The art historians behind Curated Touring share the pastries, museums and hidden corners that make their Paris come alive
Introduction by Margaret Williams
Meagan Labunski and Matthew Woodworth first met at Duke University in 2006. Both Ph.D. candidates, they were wrapping up their doctorates in art history and quickly bonded over their love of medieval art and architecture. Later, as each spent years researching, teaching and living abroad — Woodworth in Scotland, England and France and Labunski in Italy — they were constantly disappointed by the (mis)information they heard guides sharing to crowds of tourists in their favorite churches, museums and markets. These places, which felt so alive to Labunski and Woodworth, were not being given the passion and education they deserved.
The two assumed that someone would eventually fill this void. “After waiting years for someone to create a tour that we would actually want to take,” says Labunski, “we decided to do it ourselves.” In the spring of 2018 Woodworth and Labunski left their university-level teaching jobs and Curated Touring was born. Their goal is to “radically transform group travel.” They love the idea of group travel, but feel the concept is in need of a more upscale and personalized approach. Starting in early 2019, the art historians and friends will lead small groups (no more than 20) through their favorite European cities (Paris and Rome to start) so they can authentically experience the art, architecture, food and culture of a place.
“Our academic backgrounds allow us to arrange boutique events [read: shutting down an entire museum or arranging a cooking class with a celebrity chef] available to very few travelers,” explains Woodworth. We couldn’t help but ask these well-seasoned travelers to share their Paris with us.
MEAGAN AND MATTHEW’S FAVORITES:
In its former life, the five-star Hôtel de Vendôme (1 Place Vendôme) was the embassy of the newly formed Republic of Texas; today, its 20 rooms and nine suites are beautifully appointed and uniquely furnished (fabrics sourced from Chanel and Dior). You’ll want to linger over a cocktail while enjoying the view down to the street below. Added bonus: This spot features some of the friendliest staff we’ve encountered in any country.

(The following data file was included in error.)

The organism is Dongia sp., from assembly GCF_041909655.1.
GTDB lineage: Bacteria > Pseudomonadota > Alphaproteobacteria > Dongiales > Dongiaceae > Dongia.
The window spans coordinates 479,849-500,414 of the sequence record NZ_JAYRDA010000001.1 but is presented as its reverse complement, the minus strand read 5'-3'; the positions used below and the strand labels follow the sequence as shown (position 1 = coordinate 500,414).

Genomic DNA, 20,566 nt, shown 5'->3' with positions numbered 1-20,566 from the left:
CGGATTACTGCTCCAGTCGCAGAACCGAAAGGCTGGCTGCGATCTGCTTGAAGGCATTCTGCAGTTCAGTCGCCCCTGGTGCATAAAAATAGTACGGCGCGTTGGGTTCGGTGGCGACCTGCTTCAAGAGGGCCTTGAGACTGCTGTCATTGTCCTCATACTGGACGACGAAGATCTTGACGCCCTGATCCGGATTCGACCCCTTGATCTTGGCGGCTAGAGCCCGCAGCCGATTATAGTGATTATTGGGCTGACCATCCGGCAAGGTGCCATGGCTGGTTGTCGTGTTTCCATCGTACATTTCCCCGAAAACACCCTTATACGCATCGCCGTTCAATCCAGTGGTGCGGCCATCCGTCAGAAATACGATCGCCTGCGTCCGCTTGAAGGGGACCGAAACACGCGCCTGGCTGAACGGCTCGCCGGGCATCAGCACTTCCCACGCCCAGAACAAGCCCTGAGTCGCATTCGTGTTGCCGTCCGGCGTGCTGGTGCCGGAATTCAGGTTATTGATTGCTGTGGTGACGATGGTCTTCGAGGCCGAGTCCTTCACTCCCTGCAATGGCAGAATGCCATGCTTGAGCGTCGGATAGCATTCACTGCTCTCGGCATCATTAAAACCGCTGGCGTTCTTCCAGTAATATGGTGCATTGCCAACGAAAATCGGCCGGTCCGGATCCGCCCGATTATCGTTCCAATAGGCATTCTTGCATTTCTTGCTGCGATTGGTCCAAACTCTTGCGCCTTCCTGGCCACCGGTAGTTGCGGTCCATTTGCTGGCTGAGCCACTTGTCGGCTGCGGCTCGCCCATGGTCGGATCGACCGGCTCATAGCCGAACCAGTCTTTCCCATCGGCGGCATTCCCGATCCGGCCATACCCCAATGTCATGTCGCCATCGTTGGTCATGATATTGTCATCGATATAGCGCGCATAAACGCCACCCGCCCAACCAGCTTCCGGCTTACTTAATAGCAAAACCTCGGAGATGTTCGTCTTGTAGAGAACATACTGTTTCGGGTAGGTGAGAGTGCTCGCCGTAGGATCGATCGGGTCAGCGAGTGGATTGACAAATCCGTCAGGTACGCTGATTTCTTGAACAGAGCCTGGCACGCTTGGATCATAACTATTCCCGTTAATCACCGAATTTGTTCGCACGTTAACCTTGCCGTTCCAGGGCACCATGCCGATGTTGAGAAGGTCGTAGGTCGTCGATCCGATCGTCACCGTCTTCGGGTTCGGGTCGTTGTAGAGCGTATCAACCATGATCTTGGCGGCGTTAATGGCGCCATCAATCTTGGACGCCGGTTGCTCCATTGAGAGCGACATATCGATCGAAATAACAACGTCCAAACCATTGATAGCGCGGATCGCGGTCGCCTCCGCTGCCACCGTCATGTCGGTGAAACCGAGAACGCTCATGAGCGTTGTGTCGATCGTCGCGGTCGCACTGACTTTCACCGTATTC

Julia Child once remarked that one can judge the quality of a cook by his or her roast chicken. Guy Savoy brings his Michelin-star game to Atelier Maître Albert (1 Rue Maître Albert), where the chicken, among other things, has that certain something. Ask for a table near the massive limestone fireplace, and tuck into a glass of Bordeaux while you mull over the menu. Don’t skip the heavenly seared scallops with pumpkin and hazelnuts or the desserts, which are some of the most decadent in the city.
Founded in 1761, À la Mère de Famille (39 Rue de Cherche Midi) is the oldest chocolatier in Paris. Its original shop façade, at 35 Rue du Faubourg Montmartre, is a historic landmark, but the Saint-Germain boutique is full of vintage charm. Let the friendly staff introduce you to the delights of French confections, and make sure to sample the homemade iced chestnuts!